If Liam does decide part way through that he won't sit still, there will be an anesthesiologist at Tom Baker every day, because there is another wonderful little boy we know, too young to go without anesthetic, getting radiation just before Liam. Liam still has his broviac line, so it makes anesthetic quick and easy, if it is necessary.

The biggest challenge of radiation is going to be putting lotion on Liam's head. We need to put lotion on the back of his head several times a day to prevent soreness, which will occur over time. (Some people get to be like they're sunburned). Liam freaks out when we even mention putting lotion on him, not meaning on anything that is sore, he freaks out when we try to put lotion anywhere. And not medicated lotion, just regular lotion, on any part of Liam's body, he freaks out and frantically tries to rub it off with a towel. When Liam was in recovery after a previous anesthetic, Troy put lotion on Liam (because it's a dry time of year in Calgary) and Liam's heart rate went up! All Liam has gone through, and he believes lotion and baths are the worst things, hmm, two my favourite things!

Wednesday, December 12, 2012

Radiation Starts Friday

It might sound crazy how often they've changed our dates... unfortunately, the doctor is just very busy. Making the radiation plan is very important, so we don't want him to rush Liam's plan.

He worked hard to get the plan done, so we'll be starting Friday morning.

Be Child Cancer Aware

From today's Be Child Cancer Aware Facebook Post, a UK organization working on raising awareness of childhood cancers.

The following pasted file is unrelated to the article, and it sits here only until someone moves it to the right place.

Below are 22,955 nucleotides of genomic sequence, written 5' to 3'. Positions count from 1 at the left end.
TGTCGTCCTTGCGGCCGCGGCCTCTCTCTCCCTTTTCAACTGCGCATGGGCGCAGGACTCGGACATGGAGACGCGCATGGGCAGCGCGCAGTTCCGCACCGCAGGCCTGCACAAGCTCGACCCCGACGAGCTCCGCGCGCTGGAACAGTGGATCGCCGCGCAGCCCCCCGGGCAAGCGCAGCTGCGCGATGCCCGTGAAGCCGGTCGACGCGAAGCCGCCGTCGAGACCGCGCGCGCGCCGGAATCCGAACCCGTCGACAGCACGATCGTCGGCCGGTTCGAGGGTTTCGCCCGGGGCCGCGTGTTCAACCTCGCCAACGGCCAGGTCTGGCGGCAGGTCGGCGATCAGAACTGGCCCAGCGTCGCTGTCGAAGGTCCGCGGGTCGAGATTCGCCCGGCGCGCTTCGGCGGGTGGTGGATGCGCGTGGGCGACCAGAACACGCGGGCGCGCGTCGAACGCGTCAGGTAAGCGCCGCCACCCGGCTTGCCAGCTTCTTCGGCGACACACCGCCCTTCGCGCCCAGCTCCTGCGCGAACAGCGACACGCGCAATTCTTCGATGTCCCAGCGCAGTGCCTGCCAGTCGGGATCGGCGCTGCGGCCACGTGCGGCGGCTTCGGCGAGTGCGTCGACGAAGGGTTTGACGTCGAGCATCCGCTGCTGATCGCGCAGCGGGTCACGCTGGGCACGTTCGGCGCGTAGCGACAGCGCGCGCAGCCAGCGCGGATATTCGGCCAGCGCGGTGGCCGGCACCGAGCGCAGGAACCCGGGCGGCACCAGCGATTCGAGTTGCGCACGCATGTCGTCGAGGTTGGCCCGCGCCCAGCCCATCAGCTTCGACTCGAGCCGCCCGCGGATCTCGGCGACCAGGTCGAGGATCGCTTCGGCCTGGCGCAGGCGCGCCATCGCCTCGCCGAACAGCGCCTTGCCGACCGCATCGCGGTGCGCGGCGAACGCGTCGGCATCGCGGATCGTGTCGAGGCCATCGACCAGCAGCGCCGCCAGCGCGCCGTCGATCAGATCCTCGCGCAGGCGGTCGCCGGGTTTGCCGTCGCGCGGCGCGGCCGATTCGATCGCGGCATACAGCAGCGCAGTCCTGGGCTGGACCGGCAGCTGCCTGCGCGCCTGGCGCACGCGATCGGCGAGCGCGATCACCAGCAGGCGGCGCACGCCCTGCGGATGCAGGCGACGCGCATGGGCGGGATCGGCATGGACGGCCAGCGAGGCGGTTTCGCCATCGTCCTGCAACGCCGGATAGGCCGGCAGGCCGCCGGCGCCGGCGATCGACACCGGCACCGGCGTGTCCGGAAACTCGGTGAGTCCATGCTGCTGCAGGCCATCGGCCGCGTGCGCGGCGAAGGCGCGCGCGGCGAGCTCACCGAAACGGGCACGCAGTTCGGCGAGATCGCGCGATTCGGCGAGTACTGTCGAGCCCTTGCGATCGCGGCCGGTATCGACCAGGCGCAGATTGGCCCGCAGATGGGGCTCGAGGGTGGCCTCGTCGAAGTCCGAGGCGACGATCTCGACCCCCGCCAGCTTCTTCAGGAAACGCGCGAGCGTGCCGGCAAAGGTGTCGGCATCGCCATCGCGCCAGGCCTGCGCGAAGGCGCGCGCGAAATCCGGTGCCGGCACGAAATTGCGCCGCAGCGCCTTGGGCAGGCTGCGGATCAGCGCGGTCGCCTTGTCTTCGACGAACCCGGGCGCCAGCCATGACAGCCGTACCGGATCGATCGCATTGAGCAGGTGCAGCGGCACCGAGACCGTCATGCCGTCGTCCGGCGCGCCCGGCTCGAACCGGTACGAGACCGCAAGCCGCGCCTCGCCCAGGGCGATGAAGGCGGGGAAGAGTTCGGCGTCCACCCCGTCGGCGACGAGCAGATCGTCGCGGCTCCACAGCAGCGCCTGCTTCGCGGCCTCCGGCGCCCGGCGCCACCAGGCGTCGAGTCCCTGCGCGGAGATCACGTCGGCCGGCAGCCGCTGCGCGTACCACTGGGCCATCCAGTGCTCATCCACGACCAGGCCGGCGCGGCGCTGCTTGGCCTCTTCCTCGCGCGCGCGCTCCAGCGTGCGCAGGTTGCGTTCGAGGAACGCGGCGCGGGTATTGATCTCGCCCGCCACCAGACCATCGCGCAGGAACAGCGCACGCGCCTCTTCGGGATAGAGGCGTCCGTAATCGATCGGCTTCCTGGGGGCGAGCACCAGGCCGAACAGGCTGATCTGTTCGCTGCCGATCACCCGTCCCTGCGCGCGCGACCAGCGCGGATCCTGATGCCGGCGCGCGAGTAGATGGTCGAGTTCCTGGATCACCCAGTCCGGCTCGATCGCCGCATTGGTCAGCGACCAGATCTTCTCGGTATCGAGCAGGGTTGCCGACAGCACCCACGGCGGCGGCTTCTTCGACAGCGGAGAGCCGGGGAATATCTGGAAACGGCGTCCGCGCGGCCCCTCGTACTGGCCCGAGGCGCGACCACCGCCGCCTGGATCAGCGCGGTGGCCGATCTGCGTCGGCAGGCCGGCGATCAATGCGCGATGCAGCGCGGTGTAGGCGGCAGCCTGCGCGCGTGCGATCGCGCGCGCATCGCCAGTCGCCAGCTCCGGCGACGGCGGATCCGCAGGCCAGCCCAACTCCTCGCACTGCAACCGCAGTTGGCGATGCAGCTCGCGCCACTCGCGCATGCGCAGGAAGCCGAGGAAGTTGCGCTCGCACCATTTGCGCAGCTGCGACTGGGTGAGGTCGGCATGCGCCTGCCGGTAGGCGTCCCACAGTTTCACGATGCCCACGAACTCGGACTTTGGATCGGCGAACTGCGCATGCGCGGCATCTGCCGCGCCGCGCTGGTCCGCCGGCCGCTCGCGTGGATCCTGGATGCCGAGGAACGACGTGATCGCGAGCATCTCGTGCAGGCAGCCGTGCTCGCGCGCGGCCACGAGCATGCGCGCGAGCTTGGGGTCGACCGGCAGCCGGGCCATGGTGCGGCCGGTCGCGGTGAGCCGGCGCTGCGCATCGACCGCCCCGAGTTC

Brain tumours are the most common solid tumours that occur in children. Children of any age may be affected. About 450 children in the UK develop brain tumours each year. Boys are affected slightly more often than girls.

Brain Tumours are now sadly the leading cause of death in childhood cancer.

The two main types of brain tumours that affect children are gliomas and medulloblasto

Gliomas develop from the supporting cells of the brain (which hold the nerve cells in place). They can be subdivided into two main types in children: astrocytomas and ependymomas.
Medulloblastomas usually develop in the cerebellum. They may spread to other parts of the brain or into the spinal cord.
Symptoms of a brain tumor might include

* Headache
* Vomiting and nausea
* Personality changes
* Depression
* Trouble controlling muscles
* Seizures
* Vision or speech problems
* Drowsiness or moments of unconsciousness

If hydrocephalus occurs in a young baby, the soft spot on the top of their head may bulge and their head may increase in size.

Treatment for children is sometimes different than for an adult. Long-term side effects are an important issue. The options also depend on the type of tumor and where it is. Removal of the tumor is often possible. If not, radiation, chemotherapy or both may be used.

Be Child Cancer Aware

Tuesday, December 11, 2012

More Practice for Radiation